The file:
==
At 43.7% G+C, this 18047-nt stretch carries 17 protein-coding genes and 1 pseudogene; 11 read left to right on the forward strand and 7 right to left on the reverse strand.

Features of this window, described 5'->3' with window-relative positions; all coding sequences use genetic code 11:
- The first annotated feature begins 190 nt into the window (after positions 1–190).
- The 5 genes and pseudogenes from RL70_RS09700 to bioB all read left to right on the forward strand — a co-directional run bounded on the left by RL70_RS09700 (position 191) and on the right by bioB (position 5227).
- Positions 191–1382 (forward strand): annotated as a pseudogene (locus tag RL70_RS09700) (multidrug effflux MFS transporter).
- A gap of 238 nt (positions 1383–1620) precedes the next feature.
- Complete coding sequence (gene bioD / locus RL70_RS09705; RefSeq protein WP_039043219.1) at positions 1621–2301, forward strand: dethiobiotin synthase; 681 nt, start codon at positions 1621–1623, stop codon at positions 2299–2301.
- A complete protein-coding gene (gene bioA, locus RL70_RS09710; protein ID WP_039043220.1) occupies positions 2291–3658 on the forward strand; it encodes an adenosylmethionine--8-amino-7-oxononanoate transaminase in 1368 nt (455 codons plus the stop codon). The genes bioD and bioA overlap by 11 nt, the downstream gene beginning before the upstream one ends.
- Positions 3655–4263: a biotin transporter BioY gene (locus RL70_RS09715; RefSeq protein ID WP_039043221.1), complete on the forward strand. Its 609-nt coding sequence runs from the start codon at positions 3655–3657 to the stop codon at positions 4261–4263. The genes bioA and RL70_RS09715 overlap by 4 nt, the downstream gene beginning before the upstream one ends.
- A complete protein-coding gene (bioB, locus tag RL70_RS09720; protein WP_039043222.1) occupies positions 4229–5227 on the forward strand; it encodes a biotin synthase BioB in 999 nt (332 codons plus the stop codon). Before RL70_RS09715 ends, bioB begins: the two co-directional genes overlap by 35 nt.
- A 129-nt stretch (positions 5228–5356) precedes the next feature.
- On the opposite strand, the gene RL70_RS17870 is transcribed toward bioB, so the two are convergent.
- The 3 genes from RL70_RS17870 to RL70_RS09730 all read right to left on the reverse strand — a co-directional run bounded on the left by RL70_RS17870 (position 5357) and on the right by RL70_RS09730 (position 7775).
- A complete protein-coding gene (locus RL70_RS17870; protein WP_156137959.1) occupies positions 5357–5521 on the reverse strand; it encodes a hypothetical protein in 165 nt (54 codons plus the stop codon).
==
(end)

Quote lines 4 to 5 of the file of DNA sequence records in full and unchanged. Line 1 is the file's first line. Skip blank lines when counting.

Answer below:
- The 5 genes and pseudogenes from RL70_RS09700 to bioB all read left to right on the forward strand — a co-directional run bounded on the left by RL70_RS09700 (position 191) and on the right by bioB (position 5227).
- Positions 191–1382 (forward strand): annotated as a pseudogene (locus tag RL70_RS09700) (multidrug effflux MFS transporter).